NOTE: TKG uses Cluster API to manage the life cycle of Kubernetes clusters. TKG will first deploy a management cluster to Azure, which will contain Cluster API. To do that it uses a local Docker-based Kind cluster to bootstrap the management cluster. Once the management cluster has been bootstrapped into Azure the local Kind cluster is deleted, and going forward TKG will use the Azure based management cluster to build workload clusters. There are a few artifacts that should be kept, eg.
~/.tkgon the bootstrap node prior to its removal, but once those files are stored and secured the Linux virtual machine could be deleted.
Now we can deploy the management cluster.
tkg get mc to setup the
tkg get mc
Now build the management cluster.
NOTE: We are using the
tkg init --infrastructure=azure --name="$MANAGEMENT_CLUSTER_NAME" --plan=dev -v 6
With the management cluster deployed, we can now build many workload clusters.
NOTE: Like many others, I believe that organizations will require many Kubernetes clusters as opposed to a couple large ones. So TKG controls the life cycle of many, many clusters.
Once that command has completed you’ll see something like:
SNIP! Deleting Cluster="tkg-mgmt" Namespace="tkg-system" Deleting ClusterResourceSet="tkg-mgmt-cni-antrea" Namespace="tkg-system" Resuming the target cluster Set Cluster.Spec.Paused Paused=false Cluster="tkg-mgmt" Namespace="tkg-system" Context set for management cluster tkg-mgmt as 'tkg-mgmt-admin@tkg-mgmt'. Deleting kind cluster: tkg-kind-buv4teb68jjgrg38f0kg Management cluster created! You can now create your first workload cluster by running the following: tkg create cluster [name] --kubernetes-version=[version] --plan=[plan]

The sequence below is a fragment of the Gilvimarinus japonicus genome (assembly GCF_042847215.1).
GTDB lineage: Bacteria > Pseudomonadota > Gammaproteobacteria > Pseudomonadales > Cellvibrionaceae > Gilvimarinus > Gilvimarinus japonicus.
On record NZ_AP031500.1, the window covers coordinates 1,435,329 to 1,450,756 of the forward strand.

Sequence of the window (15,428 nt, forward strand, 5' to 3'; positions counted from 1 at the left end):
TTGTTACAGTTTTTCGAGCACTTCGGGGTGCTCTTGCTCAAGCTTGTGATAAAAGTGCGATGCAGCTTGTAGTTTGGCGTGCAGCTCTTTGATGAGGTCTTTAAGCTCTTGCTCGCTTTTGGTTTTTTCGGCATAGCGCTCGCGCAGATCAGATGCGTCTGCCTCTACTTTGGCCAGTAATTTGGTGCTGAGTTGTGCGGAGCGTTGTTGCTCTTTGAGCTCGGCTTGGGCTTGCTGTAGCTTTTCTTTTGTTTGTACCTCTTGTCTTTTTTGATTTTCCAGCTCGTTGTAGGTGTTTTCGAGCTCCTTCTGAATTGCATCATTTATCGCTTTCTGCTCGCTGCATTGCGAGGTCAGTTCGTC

At this point we can create workload clusters.
Let’s create a workload cluster.
tkg create cluster workload-01 --plan=dev
eg. output looks like:
$ tkg create cluster workload-01 --plan=dev Logs of the command execution can also be found at: /tmp/tkg-20201125T132139302956804.log Validating configuration... Creating workload cluster 'workload-01'... Waiting for cluster to be initialized... Waiting for cluster nodes to be available... Waiting for addons installation... Workload cluster 'workload-01' created
Boom! Workload cluster done. That workload cluster can then be used for any Kubernetes applications.
tkg get credentials workload-01to obtain Kubernetes credentials for the workload cluster.
At this point we have two clusters, one management, and one workload, and this was all done with a few commands. While the IaaS object configuration will look slightly different in each IaaS, the use of TKG will be the same though all.
Notice how we have Kubernets 1.19!
$ tkg get clusters --include-management-cluster NAME NAMESPACE STATUS CONTROLPLANE WORKERS KUBERNETES ROLES workload-01 default running 1/1 1/1 v1.19.1+vmware.2 <none> tkg-mgmt tkg-system running 1/1 1/1 v1.19.1+vmware.2 management
At first glance, the bootstrapping process can seem a bit complex, but it’s only because we are using Kubernetes to bootstrap Kubernetes via Cluster API. When you view it through the lens of using Kubernetes constructs where ever possible with the product, it makes sense. Instead of building a separate bootstrapping installer, we use Cluster API, an open source Kubernetes project, the same that is used to build workload clusters. Why re-invent the wheel.
Using TKG gets you the ability to manage the same kubernetes in the same way across many infrastructure as as service products. If multicloud capability is a goal for your organization, then TKG can definitely get you there in terms of Kubernetes. So TKG lets you bootstrap Cluster API onto several common IaaS solutions, thus abstracting away the underlying IaaS. And, of course, it provides life cycle management of Kubernetes clusters.